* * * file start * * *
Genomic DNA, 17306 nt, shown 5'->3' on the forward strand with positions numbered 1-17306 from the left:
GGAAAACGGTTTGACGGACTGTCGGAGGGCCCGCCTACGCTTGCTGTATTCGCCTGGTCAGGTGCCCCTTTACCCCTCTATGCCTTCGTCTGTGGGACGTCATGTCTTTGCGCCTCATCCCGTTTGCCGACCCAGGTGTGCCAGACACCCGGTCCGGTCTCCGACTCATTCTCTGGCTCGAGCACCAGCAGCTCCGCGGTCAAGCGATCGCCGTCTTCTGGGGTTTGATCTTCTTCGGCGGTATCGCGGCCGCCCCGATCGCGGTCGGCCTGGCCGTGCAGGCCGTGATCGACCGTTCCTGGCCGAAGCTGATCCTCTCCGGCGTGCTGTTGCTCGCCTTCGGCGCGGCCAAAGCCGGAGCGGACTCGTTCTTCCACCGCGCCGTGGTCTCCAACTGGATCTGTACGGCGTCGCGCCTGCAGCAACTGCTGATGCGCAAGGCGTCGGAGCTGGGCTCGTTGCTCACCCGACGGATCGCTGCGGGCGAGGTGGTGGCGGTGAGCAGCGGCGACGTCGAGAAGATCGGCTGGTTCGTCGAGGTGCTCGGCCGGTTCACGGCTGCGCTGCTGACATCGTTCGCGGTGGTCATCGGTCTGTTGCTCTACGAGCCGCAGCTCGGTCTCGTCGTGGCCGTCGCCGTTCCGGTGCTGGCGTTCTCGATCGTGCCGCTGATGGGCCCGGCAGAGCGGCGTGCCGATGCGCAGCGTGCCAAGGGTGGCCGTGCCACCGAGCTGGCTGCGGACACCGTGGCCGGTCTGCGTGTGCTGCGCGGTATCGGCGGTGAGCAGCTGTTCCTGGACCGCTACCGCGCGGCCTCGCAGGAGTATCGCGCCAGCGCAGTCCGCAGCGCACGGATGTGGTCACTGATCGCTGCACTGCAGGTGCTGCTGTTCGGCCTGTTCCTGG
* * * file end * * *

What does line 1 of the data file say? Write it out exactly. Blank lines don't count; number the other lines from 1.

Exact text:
Genomic DNA, 17306 nt, shown 5'->3' on the forward strand with positions numbered 1-17306 from the left: